From the Mountains of Vietnam to Kitsap Peninsula
The mild climate of the maritime Pacific Northwest provides ideal growing conditions for a significant assemblage of species in the genus Magnolia. Heronswood Garden boasts a respectable- and growing- collection, both deciduous and evergreen, representing hybrids as well as species from seed-collected progeny of wild origin. Here, as well as across much of North America, Magnolias in full blossom are emblematic of spring and early summer in our gardens.
As many of us were taught in elementary botany, Magnolias are considered ancient flowering plants known to have existed for at least 20 million years. I can still remember my excitement as a young lad in seeing my first Magnolia x soulangeana nineteen million years ago. Evolving before bees, the flowers of the earliest known species are thought to have been beetle pollinated.
Because, generally speaking, the flowers of Magnolias are so large, they provide easy study of flower parts. Their plump buds are protected by bracts which fall away like the cowlings of spaceship as the tepals of the flowers expand. Note tepals. Botanists would absolutely shudder should you call them petals as, in truth, Magnolias have what are known as an undifferentiated perianth; the sepals and petals appear the same. Borrrrinnng. However once you get into the sexology of the flowers, your interest might very well pique.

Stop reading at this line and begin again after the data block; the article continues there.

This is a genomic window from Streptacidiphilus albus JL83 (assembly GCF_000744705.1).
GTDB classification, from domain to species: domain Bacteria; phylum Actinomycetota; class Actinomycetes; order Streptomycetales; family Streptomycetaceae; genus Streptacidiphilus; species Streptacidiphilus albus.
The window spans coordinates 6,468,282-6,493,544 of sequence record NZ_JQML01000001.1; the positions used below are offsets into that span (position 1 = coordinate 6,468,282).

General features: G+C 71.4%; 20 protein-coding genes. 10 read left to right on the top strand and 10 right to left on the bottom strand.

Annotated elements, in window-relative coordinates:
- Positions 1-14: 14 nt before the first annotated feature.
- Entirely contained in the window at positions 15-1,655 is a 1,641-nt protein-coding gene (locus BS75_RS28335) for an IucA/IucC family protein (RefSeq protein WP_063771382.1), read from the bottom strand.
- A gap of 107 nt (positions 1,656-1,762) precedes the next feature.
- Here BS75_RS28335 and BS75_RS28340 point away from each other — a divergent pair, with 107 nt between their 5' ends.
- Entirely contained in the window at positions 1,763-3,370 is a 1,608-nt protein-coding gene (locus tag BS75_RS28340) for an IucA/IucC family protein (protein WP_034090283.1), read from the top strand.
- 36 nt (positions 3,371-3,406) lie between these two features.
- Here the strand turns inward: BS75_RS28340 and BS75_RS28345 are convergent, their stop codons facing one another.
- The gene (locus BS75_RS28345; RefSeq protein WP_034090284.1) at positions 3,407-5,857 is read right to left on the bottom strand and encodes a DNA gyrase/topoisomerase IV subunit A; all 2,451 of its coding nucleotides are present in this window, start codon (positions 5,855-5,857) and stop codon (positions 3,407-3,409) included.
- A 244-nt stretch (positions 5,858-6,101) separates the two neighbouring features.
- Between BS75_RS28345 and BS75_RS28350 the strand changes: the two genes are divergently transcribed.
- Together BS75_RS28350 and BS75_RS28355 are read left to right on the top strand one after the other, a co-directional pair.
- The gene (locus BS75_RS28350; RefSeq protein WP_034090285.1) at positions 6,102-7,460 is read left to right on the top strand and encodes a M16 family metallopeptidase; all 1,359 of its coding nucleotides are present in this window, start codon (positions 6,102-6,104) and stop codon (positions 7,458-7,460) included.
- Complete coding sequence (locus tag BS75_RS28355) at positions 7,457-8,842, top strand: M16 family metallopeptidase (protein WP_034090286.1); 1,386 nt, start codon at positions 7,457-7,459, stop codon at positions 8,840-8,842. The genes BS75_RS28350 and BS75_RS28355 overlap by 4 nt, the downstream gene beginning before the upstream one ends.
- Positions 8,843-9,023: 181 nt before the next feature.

Most Magnolia flowers open twice. During the first opening, their flowers are sexually active males with concentric rings of many stamens shedding pollen before closing for the evening.The following day, the stamens have been honorably discharged and the flowers are receptively female.
It was in Vietnam in 1999 that I had my first introductions to Magnolia insignis, whose specific epithet denotes the noble aspects of its floral effects. It is quite common on the slopes of that region’s highest mountain, Fan Xi Phan, though it is quite widespread in its natural distribution, from Nepal through Burma and Western China. Historically, the best forms of this species are those collected by George Forrest in northern Myanmar in 1925. Having not seen those in flower, I cannot comment on how they compare to the lovely deep pink flowers on our newly flowering Heronswood specimen. It seems perfectly okay to me.